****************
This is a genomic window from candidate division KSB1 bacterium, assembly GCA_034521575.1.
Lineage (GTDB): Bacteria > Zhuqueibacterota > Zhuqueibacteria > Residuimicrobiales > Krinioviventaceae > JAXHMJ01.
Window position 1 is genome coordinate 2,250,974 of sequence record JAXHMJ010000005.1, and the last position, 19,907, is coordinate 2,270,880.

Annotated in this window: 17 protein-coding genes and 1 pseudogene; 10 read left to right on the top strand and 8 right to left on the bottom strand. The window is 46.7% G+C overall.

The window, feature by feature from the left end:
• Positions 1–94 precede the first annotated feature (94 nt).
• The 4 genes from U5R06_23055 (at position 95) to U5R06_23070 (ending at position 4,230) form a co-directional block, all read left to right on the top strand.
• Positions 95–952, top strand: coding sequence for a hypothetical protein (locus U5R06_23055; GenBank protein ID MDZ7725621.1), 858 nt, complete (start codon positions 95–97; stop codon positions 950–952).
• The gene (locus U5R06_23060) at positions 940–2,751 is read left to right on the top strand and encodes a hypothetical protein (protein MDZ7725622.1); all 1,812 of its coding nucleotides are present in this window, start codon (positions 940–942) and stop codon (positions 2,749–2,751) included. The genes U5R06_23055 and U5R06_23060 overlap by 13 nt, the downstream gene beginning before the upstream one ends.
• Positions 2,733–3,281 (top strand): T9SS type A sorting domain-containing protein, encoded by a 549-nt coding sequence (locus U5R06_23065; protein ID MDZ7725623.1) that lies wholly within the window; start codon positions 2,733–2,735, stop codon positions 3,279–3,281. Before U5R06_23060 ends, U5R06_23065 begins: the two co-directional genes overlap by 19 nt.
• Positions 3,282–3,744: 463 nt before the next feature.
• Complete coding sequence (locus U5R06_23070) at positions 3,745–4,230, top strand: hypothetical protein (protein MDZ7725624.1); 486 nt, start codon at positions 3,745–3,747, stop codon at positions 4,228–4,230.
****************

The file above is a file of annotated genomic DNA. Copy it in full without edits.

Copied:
This is a genomic window from candidate division KSB1 bacterium, assembly GCA_034521575.1.
Lineage (GTDB): Bacteria > Zhuqueibacterota > Zhuqueibacteria > Residuimicrobiales > Krinioviventaceae > JAXHMJ01.
Window position 1 is genome coordinate 2,250,974 of sequence record JAXHMJ010000005.1, and the last position, 19,907, is coordinate 2,270,880.

Annotated in this window: 17 protein-coding genes and 1 pseudogene; 10 read left to right on the top strand and 8 right to left on the bottom strand. The window is 46.7% G+C overall.

The window, feature by feature from the left end:
• Positions 1–94 precede the first annotated feature (94 nt).
• The 4 genes from U5R06_23055 (at position 95) to U5R06_23070 (ending at position 4,230) form a co-directional block, all read left to right on the top strand.
• Positions 95–952, top strand: coding sequence for a hypothetical protein (locus U5R06_23055; GenBank protein ID MDZ7725621.1), 858 nt, complete (start codon positions 95–97; stop codon positions 950–952).
• The gene (locus U5R06_23060) at positions 940–2,751 is read left to right on the top strand and encodes a hypothetical protein (protein MDZ7725622.1); all 1,812 of its coding nucleotides are present in this window, start codon (positions 940–942) and stop codon (positions 2,749–2,751) included. The genes U5R06_23055 and U5R06_23060 overlap by 13 nt, the downstream gene beginning before the upstream one ends.
• Positions 2,733–3,281 (top strand): T9SS type A sorting domain-containing protein, encoded by a 549-nt coding sequence (locus U5R06_23065; protein ID MDZ7725623.1) that lies wholly within the window; start codon positions 2,733–2,735, stop codon positions 3,279–3,281. Before U5R06_23060 ends, U5R06_23065 begins: the two co-directional genes overlap by 19 nt.
• Positions 3,282–3,744: 463 nt before the next feature.
• Complete coding sequence (locus U5R06_23070) at positions 3,745–4,230, top strand: hypothetical protein (protein MDZ7725624.1); 486 nt, start codon at positions 3,745–3,747, stop codon at positions 4,228–4,230.